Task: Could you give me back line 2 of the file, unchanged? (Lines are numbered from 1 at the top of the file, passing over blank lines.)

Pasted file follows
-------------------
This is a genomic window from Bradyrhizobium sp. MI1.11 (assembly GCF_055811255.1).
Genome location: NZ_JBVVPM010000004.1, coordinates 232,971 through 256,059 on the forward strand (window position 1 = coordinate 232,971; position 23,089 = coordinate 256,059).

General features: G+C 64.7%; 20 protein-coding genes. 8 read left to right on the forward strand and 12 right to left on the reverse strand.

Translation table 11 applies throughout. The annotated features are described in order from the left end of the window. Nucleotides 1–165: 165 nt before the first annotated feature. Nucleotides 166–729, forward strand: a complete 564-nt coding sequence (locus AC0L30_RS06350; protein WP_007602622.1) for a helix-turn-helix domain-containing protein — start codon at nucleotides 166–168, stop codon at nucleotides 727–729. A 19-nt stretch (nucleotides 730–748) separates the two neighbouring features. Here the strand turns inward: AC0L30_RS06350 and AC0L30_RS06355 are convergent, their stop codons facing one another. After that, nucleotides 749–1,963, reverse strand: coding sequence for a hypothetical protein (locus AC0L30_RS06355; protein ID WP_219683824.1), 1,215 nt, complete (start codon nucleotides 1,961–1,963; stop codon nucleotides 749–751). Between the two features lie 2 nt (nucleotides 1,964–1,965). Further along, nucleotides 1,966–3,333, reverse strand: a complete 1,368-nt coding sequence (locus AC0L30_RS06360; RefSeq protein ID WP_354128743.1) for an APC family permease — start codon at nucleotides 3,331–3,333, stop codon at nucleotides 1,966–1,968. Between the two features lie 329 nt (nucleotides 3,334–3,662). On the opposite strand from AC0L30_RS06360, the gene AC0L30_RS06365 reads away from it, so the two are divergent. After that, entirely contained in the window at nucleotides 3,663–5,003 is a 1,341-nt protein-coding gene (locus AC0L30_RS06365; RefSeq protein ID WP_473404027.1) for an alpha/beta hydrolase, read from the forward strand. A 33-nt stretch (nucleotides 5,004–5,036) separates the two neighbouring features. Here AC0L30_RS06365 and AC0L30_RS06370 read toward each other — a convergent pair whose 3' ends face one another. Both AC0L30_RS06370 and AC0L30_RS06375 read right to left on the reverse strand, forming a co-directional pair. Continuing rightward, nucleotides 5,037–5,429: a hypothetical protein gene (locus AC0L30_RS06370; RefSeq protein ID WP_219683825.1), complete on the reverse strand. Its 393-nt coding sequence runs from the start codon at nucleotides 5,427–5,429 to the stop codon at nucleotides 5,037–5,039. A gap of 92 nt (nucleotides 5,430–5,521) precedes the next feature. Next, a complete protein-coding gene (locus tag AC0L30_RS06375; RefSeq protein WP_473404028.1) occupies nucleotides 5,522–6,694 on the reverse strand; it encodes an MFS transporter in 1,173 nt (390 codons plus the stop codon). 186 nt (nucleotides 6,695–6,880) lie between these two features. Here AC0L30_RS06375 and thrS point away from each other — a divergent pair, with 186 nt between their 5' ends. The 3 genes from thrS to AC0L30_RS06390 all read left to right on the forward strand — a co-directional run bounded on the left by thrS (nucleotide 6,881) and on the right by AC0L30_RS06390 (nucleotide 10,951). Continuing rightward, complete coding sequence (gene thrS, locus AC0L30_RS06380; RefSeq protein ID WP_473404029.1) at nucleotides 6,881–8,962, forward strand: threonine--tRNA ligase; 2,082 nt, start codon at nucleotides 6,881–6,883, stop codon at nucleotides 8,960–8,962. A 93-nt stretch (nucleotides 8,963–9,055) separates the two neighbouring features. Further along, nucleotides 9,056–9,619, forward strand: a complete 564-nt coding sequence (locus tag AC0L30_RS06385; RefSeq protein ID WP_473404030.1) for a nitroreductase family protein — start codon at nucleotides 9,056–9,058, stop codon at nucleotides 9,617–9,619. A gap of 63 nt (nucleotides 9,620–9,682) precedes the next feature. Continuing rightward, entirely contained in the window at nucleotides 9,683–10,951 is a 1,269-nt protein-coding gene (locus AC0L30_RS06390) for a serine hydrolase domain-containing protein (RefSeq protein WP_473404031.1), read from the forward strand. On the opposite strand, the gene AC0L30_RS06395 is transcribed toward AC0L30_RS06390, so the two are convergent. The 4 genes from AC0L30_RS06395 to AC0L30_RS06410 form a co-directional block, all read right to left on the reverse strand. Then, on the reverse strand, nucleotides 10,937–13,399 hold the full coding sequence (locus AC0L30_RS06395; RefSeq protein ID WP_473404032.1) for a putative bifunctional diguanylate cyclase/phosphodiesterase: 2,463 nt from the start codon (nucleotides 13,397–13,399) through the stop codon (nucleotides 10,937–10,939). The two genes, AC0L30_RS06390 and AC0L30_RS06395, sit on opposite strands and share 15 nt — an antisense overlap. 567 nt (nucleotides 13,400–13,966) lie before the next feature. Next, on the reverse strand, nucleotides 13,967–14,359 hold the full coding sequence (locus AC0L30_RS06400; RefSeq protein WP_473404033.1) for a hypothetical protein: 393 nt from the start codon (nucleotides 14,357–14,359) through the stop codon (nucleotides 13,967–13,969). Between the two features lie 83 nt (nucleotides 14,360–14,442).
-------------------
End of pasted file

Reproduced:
Genome location: NZ_JBVVPM010000004.1, coordinates 232,971 through 256,059 on the forward strand (window position 1 = coordinate 232,971; position 23,089 = coordinate 256,059).